Photo by Melody

Mossy Saxifrages

By Todd Boland (Todd_BolandFebruary 6, 2010

Among the many saxifrages that exist, the mossies are valued not only for their prolific flowers but their evergreen, moss-like appearance which can be particularly appreciated in those seasons when many of the other garden plants are dormant. Whether grown in the rockery, shade garden, front of the border or as a ground-cover, this small versatile plant is indeed worthy of any garden.

Gardening picture

The genus Saxifraga, commonly called saxifrages, is vast with species found throughout the northern hemisphere. They extend from the Arctic south into the sub-tropics. We even grow some as houseplants, such as the popular strawberry geranium or strawberry begonia, botanically called Saxifraga stolonifera. The genus shows such variation that botanists, and gardeners, divide them into different groups, based upon plant habit and growing requirements. Some popular saxifrage groups are the encrusted saxifrages, the kabschia group and the mossy saxifrages. This article will specifically deal with the latter group.

Botanically, the mossy saxifrages are members of the Dactyloides group. They are characterized by evergreen rosettes of short but deeply divided, somewhat feathery leaves that lend the plants a moss-like appearance. There are about 50 species in this group but as gardeners we are only interested in the hybrids, most which have been derived from S. caespitosa, S. cebennensis, S. exarata, S. moschata and S. rosea. Many nurseries sell the hybrids as selections of S. moschata but more correctly, they should be referred to as S. x arendsii hybrids.


Saxifraga caespitosa is a native Newfoundland mossy that features in the modern hybrids

Being evergreen, the mossy saxifrages look attractive year-round. They bloom from April to June depending on your location, producing wiry stems 10-20 cm topped with a few, small saucer-shaped white, pink or red flowers. Well-grown specimens can be particularly floriferous, literally covering the plants in flowers. After blooming, shear off the old flower stems. The plants will then appear as moss-like clumps for the rest of the year. Plants covered in hoar-frost are particularly appealing in fall and winter. In the garden, use them in the shade garden, rockery or front of the border. They may even be used as a groundcover.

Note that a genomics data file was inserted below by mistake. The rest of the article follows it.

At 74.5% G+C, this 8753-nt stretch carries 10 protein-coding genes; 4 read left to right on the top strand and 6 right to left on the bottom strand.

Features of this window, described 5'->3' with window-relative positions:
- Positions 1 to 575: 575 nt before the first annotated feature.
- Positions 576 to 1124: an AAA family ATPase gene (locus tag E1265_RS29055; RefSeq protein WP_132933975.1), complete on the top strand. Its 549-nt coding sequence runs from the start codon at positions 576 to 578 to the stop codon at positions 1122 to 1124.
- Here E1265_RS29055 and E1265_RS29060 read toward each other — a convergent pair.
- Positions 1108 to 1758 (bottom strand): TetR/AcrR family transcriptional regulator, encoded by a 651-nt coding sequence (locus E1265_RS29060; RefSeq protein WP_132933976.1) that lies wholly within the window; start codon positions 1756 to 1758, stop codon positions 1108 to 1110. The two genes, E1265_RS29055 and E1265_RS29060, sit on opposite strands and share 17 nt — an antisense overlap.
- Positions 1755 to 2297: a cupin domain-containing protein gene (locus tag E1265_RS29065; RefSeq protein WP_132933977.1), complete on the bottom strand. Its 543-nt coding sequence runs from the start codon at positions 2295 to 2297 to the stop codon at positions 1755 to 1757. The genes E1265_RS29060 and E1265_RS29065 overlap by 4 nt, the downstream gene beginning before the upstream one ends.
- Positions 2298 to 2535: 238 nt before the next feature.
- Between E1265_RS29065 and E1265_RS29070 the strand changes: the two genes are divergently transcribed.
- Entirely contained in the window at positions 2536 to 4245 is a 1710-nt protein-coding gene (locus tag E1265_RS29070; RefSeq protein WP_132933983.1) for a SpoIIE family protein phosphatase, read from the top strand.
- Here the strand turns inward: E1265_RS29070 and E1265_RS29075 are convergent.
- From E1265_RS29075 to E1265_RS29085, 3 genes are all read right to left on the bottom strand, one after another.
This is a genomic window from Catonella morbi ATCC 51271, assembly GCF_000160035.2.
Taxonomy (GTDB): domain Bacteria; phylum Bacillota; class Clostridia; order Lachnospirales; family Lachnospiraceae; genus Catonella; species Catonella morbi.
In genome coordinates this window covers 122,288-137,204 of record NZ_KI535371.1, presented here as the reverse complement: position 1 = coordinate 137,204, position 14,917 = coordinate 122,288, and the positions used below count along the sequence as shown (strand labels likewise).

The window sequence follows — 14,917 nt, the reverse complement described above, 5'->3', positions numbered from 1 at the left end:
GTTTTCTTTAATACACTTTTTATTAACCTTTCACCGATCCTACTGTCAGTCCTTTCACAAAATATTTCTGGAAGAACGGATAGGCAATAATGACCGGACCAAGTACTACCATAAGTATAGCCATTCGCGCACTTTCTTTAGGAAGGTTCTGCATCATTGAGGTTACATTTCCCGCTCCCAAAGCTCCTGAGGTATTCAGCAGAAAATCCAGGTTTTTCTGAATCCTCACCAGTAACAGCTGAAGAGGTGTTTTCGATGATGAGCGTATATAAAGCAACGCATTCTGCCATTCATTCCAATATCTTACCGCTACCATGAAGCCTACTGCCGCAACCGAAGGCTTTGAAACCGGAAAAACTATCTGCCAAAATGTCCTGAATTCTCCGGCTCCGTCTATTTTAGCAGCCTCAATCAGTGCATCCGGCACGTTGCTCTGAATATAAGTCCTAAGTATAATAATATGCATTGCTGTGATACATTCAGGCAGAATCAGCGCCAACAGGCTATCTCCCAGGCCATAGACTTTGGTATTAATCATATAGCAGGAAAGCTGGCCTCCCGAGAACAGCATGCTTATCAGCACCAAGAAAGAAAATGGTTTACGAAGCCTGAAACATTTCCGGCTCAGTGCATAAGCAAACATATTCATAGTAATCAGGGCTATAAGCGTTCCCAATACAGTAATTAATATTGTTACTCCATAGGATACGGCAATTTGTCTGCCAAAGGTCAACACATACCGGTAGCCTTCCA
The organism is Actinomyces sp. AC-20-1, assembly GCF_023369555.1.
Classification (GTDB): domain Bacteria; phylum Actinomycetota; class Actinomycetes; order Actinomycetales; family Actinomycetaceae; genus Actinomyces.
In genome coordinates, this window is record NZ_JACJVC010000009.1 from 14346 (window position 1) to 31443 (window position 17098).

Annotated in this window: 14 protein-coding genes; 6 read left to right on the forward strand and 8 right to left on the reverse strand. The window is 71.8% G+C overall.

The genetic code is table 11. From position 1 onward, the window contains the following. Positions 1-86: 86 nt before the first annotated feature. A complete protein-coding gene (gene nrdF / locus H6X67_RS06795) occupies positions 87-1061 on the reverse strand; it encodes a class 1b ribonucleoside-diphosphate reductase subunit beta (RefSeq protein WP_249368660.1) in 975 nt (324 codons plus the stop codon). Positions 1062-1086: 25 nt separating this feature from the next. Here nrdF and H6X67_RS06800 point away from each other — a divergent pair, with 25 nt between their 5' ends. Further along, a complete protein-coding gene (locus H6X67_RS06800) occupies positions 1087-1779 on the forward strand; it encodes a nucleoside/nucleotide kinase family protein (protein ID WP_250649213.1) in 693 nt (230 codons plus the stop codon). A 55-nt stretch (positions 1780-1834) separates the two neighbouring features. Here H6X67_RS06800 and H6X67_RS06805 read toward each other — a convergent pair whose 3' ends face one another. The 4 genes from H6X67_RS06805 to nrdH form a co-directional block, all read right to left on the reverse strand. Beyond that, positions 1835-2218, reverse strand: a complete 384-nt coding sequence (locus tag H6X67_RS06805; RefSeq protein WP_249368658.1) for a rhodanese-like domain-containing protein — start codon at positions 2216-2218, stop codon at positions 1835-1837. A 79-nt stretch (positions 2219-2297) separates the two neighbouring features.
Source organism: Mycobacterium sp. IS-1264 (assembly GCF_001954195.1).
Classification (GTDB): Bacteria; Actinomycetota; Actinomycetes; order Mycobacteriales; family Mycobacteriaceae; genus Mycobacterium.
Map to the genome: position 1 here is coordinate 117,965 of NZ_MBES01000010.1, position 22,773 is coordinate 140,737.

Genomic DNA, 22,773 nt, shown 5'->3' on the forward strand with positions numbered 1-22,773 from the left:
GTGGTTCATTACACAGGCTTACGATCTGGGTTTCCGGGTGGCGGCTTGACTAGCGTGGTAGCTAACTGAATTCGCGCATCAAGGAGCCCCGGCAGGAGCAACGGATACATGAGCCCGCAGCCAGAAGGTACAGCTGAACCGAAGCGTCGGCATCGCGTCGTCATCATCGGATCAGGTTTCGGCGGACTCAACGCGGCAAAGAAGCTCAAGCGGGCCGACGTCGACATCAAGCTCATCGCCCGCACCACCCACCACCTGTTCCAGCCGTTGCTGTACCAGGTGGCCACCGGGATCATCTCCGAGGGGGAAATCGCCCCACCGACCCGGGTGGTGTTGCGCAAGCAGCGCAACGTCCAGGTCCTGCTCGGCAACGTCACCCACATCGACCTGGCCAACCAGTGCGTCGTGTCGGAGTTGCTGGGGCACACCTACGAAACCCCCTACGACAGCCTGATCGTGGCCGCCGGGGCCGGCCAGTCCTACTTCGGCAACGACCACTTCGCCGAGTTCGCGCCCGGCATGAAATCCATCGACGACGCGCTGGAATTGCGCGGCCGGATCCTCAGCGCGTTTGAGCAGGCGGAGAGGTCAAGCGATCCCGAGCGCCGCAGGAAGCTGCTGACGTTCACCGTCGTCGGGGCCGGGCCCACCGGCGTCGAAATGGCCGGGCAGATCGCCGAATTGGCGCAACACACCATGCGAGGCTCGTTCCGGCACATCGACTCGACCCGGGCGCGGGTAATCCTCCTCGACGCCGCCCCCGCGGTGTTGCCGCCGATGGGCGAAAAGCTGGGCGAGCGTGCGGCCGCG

The mossy saxifrages are generally care-free with few pests or diseases. They thrive in semi-shaded, moist sites but will not tolerate hot, dry conditions. They are rated for zones 5 to 8. In cooler-summer regions, mossy saxifrages will tolerate full sun if kept moist but the plant risk burning in winter if snow cover is not adequate. The hybrids may be grown from seed although they may not breed true. Named varieties are easily propagated by softwood cuttings taken just after blooming or by dividing larger plants.



Some modern-day hybrids inlcude 'Flower Carpet' (top left), 'Red Robe' (top right), 'Snow Carpet' (bottom left) and 'Elf' (bottom right)

There are many named hybrids, differing only subtly from each other based on flower shade or plant height. Some of the more popular cultivars include 'Purple Robe' (carmine-red with 15 cm stems), ‘Flower Carpet' (more correctly known as ‘Blutenteppich'; carmine-pink fading to light pink on 15 cm stems), 'Peter Pan' (carmine-red with 10 cm stems). 'Elf' (carmine-red on 5 cm stems; late flowering), 'Triumph' (dark red on 15 cm stems) and 'Snow Carpet' (more correctly known as ‘Schneeteppich'; white flowers on 15 cm stems). A final cultivar of particular note is 'Bob Hawkins' whose leaves are edged in white lending a frosted appearance all year long. It has white flowers on 15 cm stems.


Details of 'Bob Hawkins'

I would like to thank DaylilySLP for the use of 'Purple Robe' and  saya for 'Snow Carpet'.

  About Todd Boland  
Todd BolandI reside in St. John's, Newfoundland, Canada. I work as a research horticulturist at the Memorial University of Newfoundland Botanical Garden. I am one of the founding members of the Newfoundland Wildflower Society and the current chair of the Newfoundland Rock Garden Society. My garden is quite small but I pack it tight! Outdoors I grow mostly alpines, bulbs and ericaceous shrubs. Indoors, my passion is orchids. When not in the garden, I'm out bird watching, a hobby that has gotten me to some lovely parts of the world.

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